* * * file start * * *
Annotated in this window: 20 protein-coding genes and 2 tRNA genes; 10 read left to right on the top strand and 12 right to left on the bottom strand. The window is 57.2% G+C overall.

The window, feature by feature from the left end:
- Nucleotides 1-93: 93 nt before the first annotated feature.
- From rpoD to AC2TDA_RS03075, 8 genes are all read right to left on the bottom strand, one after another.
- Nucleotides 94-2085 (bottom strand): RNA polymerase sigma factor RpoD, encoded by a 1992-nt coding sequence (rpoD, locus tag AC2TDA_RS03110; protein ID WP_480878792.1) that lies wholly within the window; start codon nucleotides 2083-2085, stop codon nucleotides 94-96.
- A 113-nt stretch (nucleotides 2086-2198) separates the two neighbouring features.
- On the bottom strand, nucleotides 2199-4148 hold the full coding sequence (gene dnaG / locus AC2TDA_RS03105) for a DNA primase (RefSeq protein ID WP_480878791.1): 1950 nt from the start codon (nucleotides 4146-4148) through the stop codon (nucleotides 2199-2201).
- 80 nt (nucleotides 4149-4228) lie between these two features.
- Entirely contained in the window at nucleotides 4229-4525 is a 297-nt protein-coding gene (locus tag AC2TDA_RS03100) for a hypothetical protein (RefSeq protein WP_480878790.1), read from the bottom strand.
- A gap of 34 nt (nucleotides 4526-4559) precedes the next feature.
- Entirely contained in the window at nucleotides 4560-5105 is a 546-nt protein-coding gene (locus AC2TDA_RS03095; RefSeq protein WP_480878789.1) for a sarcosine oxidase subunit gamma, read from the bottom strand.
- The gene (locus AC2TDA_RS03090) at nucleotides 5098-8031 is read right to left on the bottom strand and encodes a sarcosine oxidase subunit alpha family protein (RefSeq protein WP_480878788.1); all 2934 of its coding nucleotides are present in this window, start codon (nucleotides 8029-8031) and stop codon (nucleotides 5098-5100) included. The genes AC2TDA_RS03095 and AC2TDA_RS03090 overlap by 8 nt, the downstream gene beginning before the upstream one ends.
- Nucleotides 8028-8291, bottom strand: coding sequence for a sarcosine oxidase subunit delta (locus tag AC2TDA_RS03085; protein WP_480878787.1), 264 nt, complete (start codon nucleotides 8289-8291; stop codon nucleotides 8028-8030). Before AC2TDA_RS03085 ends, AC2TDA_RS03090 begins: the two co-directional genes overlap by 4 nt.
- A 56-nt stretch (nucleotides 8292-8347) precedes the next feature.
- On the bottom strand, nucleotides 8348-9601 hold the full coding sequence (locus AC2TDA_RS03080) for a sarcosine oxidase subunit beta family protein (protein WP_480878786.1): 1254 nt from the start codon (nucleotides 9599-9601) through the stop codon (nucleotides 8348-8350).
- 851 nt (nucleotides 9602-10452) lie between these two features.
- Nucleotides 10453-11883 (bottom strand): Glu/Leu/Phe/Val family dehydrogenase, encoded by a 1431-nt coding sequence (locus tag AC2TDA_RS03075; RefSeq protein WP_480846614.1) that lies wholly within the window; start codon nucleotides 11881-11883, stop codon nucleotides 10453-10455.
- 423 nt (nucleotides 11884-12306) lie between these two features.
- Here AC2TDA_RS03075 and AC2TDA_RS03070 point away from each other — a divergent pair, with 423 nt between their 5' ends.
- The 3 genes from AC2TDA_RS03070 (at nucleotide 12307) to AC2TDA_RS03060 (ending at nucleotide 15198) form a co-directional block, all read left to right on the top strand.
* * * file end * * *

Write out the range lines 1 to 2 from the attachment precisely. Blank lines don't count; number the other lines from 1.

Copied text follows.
Annotated in this window: 20 protein-coding genes and 2 tRNA genes; 10 read left to right on the top strand and 12 right to left on the bottom strand. The window is 57.2% G+C overall.

The window, feature by feature from the left end: